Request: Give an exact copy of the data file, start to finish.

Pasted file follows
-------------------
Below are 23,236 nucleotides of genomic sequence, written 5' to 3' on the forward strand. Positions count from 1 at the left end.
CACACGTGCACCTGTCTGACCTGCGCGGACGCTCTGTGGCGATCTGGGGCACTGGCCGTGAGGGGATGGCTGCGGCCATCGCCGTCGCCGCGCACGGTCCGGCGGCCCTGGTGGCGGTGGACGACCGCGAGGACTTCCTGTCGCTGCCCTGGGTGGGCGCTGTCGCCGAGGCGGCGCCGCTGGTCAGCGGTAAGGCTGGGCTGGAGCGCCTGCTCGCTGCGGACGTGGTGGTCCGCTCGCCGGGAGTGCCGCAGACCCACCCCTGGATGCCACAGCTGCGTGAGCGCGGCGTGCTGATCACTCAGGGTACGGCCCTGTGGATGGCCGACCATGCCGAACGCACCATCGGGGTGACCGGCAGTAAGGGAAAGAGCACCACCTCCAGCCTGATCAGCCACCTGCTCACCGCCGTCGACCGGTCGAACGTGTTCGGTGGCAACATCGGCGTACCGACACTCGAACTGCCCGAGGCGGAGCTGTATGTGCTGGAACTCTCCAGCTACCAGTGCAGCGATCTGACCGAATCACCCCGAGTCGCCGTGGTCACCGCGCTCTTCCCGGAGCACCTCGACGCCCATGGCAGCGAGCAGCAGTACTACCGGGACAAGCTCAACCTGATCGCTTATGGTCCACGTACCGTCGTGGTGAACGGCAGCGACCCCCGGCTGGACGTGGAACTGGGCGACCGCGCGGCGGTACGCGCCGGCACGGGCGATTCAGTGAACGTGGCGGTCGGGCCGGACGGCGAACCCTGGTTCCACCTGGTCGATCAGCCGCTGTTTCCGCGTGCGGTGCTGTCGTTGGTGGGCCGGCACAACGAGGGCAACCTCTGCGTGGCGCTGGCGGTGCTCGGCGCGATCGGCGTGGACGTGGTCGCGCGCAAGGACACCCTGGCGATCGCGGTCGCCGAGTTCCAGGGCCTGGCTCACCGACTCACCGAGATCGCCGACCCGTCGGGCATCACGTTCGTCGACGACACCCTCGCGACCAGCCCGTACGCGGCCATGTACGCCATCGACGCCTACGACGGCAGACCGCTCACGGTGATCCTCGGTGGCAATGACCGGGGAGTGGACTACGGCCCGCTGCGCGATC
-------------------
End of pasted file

Below are 23,236 nucleotides of genomic sequence, written 5' to 3' on the forward strand. Positions count from 1 at the left end.
CACACGTGCACCTGTCTGACCTGCGCGGACGCTCTGTGGCGATCTGGGGCACTGGCCGTGAGGGGATGGCTGCGGCCATCGCCGTCGCCGCGCACGGTCCGGCGGCCCTGGTGGCGGTGGACGACCGCGAGGACTTCCTGTCGCTGCCCTGGGTGGGCGCTGTCGCCGAGGCGGCGCCGCTGGTCAGCGGTAAGGCTGGGCTGGAGCGCCTGCTCGCTGCGGACGTGGTGGTCCGCTCGCCGGGAGTGCCGCAGACCCACCCCTGGATGCCACAGCTGCGTGAGCGCGGCGTGCTGATCACTCAGGGTACGGCCCTGTGGATGGCCGACCATGCCGAACGCACCATCGGGGTGACCGGCAGTAAGGGAAAGAGCACCACCTCCAGCCTGATCAGCCACCTGCTCACCGCCGTCGACCGGTCGAACGTGTTCGGTGGCAACATCGGCGTACCGACACTCGAACTGCCCGAGGCGGAGCTGTATGTGCTGGAACTCTCCAGCTACCAGTGCAGCGATCTGACCGAATCACCCCGAGTCGCCGTGGTCACCGCGCTCTTCCCGGAGCACCTCGACGCCCATGGCAGCGAGCAGCAGTACTACCGGGACAAGCTCAACCTGATCGCTTATGGTCCACGTACCGTCGTGGTGAACGGCAGCGACCCCCGGCTGGACGTGGAACTGGGCGACCGCGCGGCGGTACGCGCCGGCACGGGCGATTCAGTGAACGTGGCGGTCGGGCCGGACGGCGAACCCTGGTTCCACCTGGTCGATCAGCCGCTGTTTCCGCGTGCGGTGCTGTCGTTGGTGGGCCGGCACAACGAGGGCAACCTCTGCGTGGCGCTGGCGGTGCTCGGCGCGATCGGCGTGGACGTGGTCGCGCGCAAGGACACCCTGGCGATCGCGGTCGCCGAGTTCCAGGGCCTGGCTCACCGACTCACCGAGATCGCCGACCCGTCGGGCATCACGTTCGTCGACGACACCCTCGCGACCAGCCCGTACGCGGCCATGTACGCCATCGACGCCTACGACGGCAGACCGCTCACGGTGATCCTCGGTGGCAATGACCGGGGAGTGGACTACGGCCCGCTGCGCGATC